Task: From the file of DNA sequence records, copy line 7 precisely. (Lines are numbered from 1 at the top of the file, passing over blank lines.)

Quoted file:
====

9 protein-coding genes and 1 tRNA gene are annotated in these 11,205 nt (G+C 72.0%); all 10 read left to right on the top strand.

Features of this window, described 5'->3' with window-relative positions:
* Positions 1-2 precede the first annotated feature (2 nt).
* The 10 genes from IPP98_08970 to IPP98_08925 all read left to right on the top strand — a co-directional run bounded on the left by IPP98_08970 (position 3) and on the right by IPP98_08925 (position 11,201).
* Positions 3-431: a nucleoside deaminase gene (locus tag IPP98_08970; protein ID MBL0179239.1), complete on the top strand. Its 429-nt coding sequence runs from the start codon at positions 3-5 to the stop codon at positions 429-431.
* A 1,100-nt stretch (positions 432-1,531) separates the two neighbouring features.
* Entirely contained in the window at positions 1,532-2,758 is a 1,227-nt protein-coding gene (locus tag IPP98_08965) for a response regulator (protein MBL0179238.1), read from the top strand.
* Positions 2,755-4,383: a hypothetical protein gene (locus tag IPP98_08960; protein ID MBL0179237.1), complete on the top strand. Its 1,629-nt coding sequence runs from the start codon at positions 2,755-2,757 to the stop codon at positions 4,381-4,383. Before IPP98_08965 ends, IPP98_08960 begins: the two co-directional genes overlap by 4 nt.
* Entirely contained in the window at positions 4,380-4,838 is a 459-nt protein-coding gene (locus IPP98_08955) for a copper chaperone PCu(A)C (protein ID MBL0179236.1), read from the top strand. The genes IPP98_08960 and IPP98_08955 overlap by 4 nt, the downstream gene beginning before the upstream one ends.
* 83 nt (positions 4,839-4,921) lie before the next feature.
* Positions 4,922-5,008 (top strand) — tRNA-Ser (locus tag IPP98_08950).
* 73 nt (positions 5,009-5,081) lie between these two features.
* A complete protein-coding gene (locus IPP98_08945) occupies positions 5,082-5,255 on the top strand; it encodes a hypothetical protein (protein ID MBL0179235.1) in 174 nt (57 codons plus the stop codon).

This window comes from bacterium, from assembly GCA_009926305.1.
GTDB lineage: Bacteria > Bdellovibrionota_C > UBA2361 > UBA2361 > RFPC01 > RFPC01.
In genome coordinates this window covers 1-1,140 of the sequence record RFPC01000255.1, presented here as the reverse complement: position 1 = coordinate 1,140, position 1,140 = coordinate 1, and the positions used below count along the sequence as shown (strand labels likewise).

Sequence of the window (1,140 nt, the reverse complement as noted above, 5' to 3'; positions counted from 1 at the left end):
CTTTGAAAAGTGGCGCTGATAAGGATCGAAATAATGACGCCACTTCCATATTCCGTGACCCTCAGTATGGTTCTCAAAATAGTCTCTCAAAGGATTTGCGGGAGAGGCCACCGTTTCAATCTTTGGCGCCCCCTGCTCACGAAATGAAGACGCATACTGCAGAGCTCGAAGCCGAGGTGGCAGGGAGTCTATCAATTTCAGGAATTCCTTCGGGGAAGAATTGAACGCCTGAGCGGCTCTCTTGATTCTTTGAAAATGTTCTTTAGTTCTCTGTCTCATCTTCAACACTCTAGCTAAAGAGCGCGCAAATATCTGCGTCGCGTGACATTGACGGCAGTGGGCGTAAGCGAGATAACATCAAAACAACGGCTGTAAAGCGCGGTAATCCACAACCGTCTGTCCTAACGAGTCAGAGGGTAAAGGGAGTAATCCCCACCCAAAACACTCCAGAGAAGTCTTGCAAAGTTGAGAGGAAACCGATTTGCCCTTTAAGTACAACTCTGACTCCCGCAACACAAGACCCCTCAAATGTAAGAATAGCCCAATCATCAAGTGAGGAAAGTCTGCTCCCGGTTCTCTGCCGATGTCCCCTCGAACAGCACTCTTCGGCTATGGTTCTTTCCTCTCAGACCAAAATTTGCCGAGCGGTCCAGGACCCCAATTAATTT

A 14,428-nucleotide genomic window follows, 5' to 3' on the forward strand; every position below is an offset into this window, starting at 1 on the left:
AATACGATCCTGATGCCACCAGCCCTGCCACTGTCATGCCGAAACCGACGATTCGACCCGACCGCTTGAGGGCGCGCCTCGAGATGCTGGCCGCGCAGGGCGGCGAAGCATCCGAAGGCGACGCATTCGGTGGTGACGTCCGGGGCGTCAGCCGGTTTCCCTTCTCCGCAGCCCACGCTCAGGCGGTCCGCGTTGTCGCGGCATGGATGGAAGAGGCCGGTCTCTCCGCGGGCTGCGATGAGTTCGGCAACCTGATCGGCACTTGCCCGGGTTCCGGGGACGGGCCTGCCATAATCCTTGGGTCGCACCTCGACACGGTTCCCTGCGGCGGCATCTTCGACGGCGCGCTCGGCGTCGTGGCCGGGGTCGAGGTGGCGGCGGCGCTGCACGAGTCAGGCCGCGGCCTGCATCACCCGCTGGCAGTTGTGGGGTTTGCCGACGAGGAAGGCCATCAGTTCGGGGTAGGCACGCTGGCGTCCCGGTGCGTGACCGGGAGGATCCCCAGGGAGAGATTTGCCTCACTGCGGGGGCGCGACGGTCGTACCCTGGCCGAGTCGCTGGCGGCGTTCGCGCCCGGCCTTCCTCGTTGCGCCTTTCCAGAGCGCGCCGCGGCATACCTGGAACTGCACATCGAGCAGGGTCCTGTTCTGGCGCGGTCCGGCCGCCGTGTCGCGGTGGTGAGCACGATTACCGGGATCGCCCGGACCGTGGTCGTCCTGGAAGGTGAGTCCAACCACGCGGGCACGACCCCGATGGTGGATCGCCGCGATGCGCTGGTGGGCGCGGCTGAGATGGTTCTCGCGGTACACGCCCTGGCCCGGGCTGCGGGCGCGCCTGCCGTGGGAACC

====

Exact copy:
* Entirely contained in the window at positions 1,532-2,758 is a 1,227-nt protein-coding gene (locus tag IPP98_08965) for a response regulator (protein MBL0179238.1), read from the top strand.